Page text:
Talking About Detective Fiction (Paperback)
Examining mystery from top to bottom, beginning with such classics as Charles Dickens's Bleak House and Wilkie Collins's The Woman in White, and then looking at such contemporary masters as Colin Dexter and Henning Mankell, P. D. James goes right to the heart of the genre. Along the way she traces the lives and writing styles of Arthur Conan Doyle, Agatha Christie, Dashiell Hammett, and many more. Here is P.D. James discussing detective fiction as social history, explaining its stylistic components, revealing her own writing process, and commenting on the recent resurgence of detective fiction in modern culture. It is a must have for the mystery connoisseur and casual fan alike.
P. D. James was the author of twenty books, many of which feature her detective hero Adam Dalgliesh and have been televised or filmed. She was the recipient of many honors, including the Mystery Writers of America Grand Master Award and the National Arts Club Medal of Honor for Literature, and in 1991 was created Baroness James of Holland Park. She died in 2014.
“An avid book-length essay on the roots, ethics and methods of the detective story . . . Her opinions are often surprising and determinedly contrary . . . Refreshingly outspoken.”—New York Times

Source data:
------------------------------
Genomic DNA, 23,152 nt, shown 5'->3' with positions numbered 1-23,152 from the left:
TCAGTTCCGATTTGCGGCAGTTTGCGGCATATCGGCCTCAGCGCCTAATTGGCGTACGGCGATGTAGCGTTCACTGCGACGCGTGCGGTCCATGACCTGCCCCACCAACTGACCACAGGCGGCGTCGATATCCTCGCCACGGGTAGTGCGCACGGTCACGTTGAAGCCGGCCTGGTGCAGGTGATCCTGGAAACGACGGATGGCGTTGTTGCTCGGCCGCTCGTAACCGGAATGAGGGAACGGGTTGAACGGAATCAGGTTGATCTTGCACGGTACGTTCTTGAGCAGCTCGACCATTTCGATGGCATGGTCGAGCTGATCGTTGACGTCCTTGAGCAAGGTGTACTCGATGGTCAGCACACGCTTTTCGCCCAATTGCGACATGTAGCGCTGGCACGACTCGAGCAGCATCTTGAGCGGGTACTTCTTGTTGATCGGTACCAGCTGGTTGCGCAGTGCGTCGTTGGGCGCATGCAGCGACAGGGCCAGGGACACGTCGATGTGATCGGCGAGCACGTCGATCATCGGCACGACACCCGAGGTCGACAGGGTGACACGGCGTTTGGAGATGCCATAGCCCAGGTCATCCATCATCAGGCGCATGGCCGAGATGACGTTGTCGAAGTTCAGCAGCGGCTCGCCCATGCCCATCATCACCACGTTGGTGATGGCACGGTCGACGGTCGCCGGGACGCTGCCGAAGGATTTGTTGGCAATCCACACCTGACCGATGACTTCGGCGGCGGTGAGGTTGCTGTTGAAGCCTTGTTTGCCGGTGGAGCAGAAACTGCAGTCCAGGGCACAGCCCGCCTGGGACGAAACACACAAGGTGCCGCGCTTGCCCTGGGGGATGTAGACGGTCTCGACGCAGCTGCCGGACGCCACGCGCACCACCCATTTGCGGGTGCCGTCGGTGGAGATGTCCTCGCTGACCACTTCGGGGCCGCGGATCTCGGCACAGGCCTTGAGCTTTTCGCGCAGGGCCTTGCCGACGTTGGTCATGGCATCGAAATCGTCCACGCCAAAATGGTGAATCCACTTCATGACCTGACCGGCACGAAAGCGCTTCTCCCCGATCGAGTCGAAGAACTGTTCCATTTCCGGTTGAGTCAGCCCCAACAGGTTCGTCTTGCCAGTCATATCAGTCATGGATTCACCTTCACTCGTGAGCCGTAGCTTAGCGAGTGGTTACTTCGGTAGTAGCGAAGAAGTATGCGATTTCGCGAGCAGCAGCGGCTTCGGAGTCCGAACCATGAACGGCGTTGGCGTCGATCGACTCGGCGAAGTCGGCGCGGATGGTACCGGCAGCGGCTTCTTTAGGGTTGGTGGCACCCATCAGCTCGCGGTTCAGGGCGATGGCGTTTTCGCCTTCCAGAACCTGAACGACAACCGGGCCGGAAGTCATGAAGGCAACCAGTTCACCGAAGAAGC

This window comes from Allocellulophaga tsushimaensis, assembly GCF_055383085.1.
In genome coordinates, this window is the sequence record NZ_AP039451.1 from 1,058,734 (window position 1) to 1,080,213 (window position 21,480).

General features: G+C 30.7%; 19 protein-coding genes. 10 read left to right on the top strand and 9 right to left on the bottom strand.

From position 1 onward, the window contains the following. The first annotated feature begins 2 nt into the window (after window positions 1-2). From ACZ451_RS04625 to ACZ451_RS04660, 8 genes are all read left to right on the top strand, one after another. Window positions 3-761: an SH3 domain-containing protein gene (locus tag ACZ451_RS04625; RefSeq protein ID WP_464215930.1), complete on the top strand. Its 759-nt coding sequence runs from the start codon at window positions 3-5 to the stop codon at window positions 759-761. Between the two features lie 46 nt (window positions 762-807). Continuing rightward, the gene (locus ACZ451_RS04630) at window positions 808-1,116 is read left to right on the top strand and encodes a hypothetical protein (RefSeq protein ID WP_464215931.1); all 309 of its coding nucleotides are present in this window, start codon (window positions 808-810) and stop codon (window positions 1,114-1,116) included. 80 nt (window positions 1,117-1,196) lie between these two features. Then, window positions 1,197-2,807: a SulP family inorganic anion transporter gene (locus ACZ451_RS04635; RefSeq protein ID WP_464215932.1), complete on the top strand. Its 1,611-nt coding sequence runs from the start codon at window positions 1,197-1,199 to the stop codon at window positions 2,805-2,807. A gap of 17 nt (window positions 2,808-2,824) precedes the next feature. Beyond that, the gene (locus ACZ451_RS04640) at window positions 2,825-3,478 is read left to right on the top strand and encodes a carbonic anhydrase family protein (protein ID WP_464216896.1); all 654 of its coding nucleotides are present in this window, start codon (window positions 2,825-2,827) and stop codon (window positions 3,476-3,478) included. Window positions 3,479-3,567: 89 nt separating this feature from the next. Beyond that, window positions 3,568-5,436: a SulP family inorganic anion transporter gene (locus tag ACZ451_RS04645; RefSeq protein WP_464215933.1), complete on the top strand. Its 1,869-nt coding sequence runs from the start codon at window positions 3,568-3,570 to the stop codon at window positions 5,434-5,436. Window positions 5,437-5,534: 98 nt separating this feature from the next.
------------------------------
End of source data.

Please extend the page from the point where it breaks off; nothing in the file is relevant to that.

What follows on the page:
“An amiable, personal appreciation of the genre by someone who has been one of its most accomplished and popular exponents.”—The Times, London
“It’s like sitting across from P. D. James over tea, and that, naturally, is a delight.”—Booklist
“Anyone who is interested in P. D. James’s own fiction will want to read this, but it stands in its own right as a deeper, more thoughtful enquiry into what it is we get out of detective fiction . . . Elegant and thoughtful.”—The Independent, London
"A master class on British mysteries . . . It's hard to imagine a better guide."--Christian Science Monitor
“Talking About Detective Fiction has biblical heft. . . . The style is clean, thoughtful and full of grace. . . . Incisive.”—New York Times Book Review
"Fascinating. . . . Her writing shows a vast knowledge and abiding love for the genre she describes."—USA Today
“P. D. James is the undisputed grande dame of the modern mystery . . . She presents an energetic, insightful, and often witty history of the genre.”—Boston Globe